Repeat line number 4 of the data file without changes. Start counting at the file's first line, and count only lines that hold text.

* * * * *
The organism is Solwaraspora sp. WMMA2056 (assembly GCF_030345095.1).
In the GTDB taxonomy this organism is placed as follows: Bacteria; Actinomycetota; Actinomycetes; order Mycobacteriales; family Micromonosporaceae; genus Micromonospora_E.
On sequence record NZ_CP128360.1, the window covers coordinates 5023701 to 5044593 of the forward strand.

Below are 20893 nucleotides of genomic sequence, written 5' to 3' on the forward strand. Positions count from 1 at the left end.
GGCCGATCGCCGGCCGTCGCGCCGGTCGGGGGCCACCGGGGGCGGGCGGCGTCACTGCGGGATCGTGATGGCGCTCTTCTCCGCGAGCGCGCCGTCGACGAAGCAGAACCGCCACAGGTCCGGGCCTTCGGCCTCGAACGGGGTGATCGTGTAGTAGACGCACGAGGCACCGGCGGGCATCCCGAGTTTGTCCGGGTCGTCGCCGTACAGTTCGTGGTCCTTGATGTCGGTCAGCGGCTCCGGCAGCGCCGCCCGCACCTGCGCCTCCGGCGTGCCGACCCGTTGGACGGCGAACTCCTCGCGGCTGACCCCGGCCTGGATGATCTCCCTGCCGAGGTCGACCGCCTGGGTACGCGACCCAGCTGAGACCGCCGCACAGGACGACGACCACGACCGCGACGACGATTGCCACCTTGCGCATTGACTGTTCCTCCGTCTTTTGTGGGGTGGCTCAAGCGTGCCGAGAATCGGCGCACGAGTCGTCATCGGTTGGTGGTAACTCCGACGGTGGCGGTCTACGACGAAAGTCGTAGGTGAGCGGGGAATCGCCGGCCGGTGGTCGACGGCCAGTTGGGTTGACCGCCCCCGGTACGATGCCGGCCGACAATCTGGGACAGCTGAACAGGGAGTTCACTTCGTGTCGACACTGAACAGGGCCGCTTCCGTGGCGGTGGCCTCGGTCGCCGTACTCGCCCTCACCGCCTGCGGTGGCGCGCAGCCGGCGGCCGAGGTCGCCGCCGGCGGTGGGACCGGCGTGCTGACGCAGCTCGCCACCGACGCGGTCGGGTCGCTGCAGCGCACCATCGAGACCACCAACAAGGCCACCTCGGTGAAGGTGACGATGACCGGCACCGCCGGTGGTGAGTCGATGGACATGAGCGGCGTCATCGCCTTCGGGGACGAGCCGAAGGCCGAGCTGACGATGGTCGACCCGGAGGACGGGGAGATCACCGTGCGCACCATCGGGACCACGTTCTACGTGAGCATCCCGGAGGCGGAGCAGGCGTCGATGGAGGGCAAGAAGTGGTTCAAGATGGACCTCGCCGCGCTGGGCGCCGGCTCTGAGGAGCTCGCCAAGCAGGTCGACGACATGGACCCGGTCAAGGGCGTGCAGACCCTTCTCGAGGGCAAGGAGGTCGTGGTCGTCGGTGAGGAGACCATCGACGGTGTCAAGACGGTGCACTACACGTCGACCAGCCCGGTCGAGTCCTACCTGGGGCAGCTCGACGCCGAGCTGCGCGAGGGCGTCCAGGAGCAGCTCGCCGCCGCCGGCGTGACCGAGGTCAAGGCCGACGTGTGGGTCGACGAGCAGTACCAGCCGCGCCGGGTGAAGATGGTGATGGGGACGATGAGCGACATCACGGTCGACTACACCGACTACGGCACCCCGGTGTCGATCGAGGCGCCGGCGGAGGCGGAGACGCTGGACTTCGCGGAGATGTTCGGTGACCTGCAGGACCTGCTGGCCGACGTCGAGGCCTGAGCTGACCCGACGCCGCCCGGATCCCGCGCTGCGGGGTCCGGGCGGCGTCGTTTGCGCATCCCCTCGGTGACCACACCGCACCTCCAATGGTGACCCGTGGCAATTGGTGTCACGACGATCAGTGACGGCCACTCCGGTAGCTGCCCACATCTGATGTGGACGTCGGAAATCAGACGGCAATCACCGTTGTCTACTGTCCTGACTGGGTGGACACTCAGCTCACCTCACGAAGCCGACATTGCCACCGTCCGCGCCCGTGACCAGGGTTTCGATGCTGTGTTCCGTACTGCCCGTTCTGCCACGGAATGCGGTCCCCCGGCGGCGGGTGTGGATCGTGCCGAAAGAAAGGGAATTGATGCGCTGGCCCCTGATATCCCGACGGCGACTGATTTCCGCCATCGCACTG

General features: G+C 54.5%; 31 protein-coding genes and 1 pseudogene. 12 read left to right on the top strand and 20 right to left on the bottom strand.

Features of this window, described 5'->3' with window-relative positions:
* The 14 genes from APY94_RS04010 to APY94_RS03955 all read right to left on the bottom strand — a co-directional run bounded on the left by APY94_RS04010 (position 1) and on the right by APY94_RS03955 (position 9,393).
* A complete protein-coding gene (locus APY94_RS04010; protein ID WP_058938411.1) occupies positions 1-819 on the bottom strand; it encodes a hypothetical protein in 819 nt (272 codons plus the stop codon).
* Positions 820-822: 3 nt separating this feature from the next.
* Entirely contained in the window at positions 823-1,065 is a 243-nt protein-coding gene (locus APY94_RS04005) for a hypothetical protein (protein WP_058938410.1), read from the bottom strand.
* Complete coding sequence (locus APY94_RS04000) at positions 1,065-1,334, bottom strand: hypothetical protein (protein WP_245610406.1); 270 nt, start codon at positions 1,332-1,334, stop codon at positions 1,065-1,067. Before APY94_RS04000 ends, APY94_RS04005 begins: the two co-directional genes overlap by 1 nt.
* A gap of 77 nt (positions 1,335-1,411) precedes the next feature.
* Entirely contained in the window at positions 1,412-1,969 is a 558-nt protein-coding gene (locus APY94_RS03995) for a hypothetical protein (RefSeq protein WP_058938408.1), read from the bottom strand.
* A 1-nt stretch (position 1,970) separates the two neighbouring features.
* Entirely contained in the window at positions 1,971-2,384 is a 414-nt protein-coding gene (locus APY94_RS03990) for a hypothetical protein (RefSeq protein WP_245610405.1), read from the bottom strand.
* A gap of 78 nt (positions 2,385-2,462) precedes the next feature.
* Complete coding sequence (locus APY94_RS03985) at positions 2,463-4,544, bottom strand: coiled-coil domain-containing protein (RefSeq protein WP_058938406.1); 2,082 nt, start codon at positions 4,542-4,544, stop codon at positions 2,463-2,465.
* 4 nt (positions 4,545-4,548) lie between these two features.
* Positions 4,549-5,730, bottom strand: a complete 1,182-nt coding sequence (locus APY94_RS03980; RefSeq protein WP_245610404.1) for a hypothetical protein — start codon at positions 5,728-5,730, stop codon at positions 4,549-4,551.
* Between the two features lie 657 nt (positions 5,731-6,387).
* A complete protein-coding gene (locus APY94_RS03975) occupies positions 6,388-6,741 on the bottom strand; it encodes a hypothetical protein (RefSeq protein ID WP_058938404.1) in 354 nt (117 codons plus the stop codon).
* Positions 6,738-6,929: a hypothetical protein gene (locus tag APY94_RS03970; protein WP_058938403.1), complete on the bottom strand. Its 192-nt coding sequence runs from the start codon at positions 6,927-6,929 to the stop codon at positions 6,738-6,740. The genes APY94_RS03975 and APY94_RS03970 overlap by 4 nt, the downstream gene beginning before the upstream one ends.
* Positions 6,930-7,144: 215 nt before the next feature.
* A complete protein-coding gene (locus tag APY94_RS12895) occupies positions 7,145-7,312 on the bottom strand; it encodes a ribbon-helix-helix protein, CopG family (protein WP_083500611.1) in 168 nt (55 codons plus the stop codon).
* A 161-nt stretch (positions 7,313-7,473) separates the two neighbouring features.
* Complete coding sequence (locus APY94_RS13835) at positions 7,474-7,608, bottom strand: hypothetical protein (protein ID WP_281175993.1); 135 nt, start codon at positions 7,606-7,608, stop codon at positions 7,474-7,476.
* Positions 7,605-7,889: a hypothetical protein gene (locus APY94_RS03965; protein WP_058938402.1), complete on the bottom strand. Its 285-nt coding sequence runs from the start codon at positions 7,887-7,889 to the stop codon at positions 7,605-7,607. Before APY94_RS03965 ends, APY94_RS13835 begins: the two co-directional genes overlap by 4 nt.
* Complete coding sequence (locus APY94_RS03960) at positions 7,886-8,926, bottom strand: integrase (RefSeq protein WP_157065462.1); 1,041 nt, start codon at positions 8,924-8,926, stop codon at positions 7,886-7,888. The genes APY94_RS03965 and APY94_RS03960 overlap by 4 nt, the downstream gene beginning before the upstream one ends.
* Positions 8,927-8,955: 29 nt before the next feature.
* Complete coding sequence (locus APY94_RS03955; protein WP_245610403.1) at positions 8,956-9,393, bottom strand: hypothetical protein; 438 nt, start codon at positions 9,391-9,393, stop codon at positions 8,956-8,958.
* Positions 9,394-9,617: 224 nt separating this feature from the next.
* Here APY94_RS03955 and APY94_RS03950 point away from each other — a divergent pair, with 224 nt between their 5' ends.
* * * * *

Below are 20893 nucleotides of genomic sequence, written 5' to 3' on the forward strand. Positions count from 1 at the left end.